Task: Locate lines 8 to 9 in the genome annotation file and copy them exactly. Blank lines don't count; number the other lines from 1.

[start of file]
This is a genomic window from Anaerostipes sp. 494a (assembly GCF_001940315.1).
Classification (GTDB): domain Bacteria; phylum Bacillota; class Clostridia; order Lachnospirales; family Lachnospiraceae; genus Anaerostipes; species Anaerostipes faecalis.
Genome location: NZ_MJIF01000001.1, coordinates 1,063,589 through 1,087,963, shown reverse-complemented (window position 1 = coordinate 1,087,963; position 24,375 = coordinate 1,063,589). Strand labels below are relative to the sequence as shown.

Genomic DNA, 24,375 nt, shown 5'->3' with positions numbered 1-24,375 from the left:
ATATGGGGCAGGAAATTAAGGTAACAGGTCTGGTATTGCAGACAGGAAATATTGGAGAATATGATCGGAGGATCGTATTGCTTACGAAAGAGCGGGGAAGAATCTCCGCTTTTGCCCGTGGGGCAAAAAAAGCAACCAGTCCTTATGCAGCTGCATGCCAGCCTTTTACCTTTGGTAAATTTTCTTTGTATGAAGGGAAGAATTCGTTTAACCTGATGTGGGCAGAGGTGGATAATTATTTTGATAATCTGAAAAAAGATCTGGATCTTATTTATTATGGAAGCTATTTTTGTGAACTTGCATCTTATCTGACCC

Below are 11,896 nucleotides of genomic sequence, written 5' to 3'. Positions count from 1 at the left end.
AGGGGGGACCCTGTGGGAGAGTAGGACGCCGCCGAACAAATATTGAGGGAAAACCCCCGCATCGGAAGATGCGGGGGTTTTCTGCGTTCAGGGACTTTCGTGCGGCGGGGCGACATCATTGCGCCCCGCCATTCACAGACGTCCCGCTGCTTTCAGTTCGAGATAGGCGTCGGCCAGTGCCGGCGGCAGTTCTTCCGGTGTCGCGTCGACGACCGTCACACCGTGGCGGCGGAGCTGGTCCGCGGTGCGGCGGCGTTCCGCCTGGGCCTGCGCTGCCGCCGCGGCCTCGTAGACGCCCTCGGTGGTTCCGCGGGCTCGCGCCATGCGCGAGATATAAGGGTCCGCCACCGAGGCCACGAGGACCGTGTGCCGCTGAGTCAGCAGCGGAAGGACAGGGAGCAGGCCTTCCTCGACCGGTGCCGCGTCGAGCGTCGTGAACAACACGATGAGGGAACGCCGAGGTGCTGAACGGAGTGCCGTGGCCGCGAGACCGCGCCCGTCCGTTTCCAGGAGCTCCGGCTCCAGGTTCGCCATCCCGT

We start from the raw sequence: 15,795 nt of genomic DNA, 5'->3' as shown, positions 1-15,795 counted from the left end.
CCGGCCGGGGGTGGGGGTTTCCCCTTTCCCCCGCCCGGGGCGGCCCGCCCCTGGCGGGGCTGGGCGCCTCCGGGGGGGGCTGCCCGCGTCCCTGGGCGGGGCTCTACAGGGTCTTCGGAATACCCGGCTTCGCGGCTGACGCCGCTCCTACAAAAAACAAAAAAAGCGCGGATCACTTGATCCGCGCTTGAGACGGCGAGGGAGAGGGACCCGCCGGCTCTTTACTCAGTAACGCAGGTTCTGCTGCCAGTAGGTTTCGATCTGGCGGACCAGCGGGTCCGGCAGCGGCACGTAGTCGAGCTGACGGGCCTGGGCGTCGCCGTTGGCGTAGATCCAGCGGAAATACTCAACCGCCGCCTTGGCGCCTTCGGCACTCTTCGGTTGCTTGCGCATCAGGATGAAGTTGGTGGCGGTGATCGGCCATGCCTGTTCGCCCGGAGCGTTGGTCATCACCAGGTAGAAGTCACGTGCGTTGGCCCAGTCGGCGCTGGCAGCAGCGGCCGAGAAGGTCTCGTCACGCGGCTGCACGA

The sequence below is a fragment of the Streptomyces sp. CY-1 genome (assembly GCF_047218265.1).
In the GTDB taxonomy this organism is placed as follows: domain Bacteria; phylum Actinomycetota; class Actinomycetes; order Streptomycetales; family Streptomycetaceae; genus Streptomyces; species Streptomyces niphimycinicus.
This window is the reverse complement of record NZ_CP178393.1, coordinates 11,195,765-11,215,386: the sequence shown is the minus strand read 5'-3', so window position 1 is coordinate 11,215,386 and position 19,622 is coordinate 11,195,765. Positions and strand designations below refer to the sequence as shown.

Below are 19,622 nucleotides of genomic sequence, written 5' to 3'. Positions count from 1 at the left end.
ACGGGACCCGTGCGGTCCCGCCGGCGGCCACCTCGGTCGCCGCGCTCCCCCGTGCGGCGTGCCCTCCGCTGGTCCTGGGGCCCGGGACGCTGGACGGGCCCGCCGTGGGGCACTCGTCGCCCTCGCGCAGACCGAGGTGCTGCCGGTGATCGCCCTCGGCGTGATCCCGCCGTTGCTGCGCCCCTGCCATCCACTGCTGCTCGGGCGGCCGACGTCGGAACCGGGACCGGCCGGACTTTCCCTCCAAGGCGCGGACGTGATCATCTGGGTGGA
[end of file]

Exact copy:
We start from the raw sequence: 15,795 nt of genomic DNA, 5'->3' as shown, positions 1-15,795 counted from the left end.
CCGGCCGGGGGTGGGGGTTTCCCCTTTCCCCCGCCCGGGGCGGCCCGCCCCTGGCGGGGCTGGGCGCCTCCGGGGGGGGCTGCCCGCGTCCCTGGGCGGGGCTCTACAGGGTCTTCGGAATACCCGGCTTCGCGGCTGACGCCGCTCCTACAAAAAACAAAAAAAGCGCGGATCACTTGATCCGCGCTTGAGACGGCGAGGGAGAGGGACCCGCCGGCTCTTTACTCAGTAACGCAGGTTCTGCTGCCAGTAGGTTTCGATCTGGCGGACCAGCGGGTCCGGCAGCGGCACGTAGTCGAGCTGACGGGCCTGGGCGTCGCCGTTGGCGTAGATCCAGCGGAAATACTCAACCGCCGCCTTGGCGCCTTCGGCACTCTTCGGTTGCTTGCGCATCAGGATGAAGTTGGTGGCGGTGATCGGCCATGCCTGTTCGCCCGGAGCGTTGGTCATCACCAGGTAGAAGTCACGTGCGTTGGCCCAGTCGGCGCTGGCAGCAGCGGCCGAGAAGGTCTCGTCACGCGGCTGCACGA